Another possible color scheme consists of colors that are next to each other on the color wheel. They are like three suburban women who live next door to each other in the cul de sac of a tidy subdivision called “Analogous.” These are not scheming desperate housewives. They are friends, and they get along very well because they all have similar tastes. They go shopping at the mall together, where they always agree on what to eat at the food court (frozen yogurt and coffee). They agree on the important issues, like where to buy the best yoga pants, and they avoid talking about upsetting things like politics. They live happily, each in her own pretty house, all in a row. Down south where it’s warm, their houses might be red, orange and yellow. Up north where it’s cooler, their houses might be blue, green and violet. Let’s hear it for the ladies of Analogous!
Monochromatic color schemes include lighter and darker values of the same color. They are like those three sisters you went to high school with – Maggie, Maddie, and Molly Malloy. Maggie, the oldest one, was smart and really intense. Maddie, who was a year younger, was slightly more sophisticated (she took advanced French!), and Molly, the youngest, was really fun and bit of a goofball. Still, you could tell from a mile away that they were sisters because they basically looked like three different versions of the same person, with the same hair, just slightly different shades. The amazing thing was that even though they were different ages and they shared a room, they genuinely liked hanging out together. If anyone ever messed with one of them they would have to deal with all three, because they had this special bond and they were never lonely. The Monochromatic Malloy sisters made up their own special little group and you knew you would never be part of it. It made you wish you had a sister you could talk to like that, instead of going home alone after school every day and playing with your imaginary friends. Or, you know, whatever.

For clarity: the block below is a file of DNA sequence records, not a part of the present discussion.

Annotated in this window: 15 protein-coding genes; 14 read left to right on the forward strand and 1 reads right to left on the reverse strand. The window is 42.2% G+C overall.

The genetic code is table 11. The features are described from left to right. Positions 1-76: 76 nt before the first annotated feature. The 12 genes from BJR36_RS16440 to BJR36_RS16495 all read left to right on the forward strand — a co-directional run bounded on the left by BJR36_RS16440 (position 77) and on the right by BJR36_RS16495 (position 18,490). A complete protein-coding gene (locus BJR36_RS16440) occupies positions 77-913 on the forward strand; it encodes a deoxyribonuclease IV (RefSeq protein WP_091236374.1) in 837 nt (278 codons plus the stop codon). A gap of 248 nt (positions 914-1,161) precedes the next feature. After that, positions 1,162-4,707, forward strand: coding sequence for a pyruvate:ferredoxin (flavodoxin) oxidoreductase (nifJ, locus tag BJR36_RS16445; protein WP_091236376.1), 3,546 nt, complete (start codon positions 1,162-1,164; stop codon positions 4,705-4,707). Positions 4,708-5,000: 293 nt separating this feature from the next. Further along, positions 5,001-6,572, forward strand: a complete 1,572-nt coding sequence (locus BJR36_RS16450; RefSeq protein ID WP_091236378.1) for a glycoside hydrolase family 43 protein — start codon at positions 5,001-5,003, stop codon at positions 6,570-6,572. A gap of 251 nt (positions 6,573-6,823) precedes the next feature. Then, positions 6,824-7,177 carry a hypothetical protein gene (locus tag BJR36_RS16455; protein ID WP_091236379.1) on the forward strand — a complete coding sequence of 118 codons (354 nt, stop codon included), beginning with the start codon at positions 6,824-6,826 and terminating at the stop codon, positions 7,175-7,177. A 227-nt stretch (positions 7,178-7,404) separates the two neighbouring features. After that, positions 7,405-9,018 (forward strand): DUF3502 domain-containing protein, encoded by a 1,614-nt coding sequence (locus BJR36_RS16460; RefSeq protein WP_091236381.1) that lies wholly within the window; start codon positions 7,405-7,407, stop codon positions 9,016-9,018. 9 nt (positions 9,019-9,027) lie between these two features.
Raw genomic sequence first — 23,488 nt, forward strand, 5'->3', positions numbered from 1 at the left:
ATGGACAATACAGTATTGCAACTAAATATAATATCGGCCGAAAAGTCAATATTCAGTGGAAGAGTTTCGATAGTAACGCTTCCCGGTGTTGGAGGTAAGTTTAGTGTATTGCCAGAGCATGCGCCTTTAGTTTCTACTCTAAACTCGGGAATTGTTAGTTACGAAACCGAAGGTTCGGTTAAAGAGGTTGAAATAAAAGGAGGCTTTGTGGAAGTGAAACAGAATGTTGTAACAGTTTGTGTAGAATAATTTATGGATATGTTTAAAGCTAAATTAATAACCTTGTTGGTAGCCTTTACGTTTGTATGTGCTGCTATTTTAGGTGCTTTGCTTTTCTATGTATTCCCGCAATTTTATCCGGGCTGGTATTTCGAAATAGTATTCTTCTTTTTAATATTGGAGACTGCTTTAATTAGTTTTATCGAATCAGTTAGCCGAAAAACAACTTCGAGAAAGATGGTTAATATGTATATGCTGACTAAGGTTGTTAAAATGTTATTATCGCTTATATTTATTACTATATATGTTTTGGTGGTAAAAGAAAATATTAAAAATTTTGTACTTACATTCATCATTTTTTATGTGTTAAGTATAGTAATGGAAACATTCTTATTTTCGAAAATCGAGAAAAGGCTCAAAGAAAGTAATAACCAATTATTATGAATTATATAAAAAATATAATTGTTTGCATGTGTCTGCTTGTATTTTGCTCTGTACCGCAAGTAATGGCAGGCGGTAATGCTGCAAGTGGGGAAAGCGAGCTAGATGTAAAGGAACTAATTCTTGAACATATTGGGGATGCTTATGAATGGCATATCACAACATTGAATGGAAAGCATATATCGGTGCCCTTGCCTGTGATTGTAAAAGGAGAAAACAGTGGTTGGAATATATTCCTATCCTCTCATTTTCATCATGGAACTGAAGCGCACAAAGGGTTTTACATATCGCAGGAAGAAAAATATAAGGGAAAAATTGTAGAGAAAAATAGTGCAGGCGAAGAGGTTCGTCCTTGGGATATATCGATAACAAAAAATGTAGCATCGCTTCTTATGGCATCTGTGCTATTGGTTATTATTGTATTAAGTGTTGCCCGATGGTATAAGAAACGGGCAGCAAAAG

So, there you have it. A place to start. Once you figure out the feeling you want your room to have, you can start making more specific choices about the colors and objects you want to use. So, romantic comedy complementary opposites, the ladies of analogous, or the monochromatic sisters? Who do you want to hang out with at home?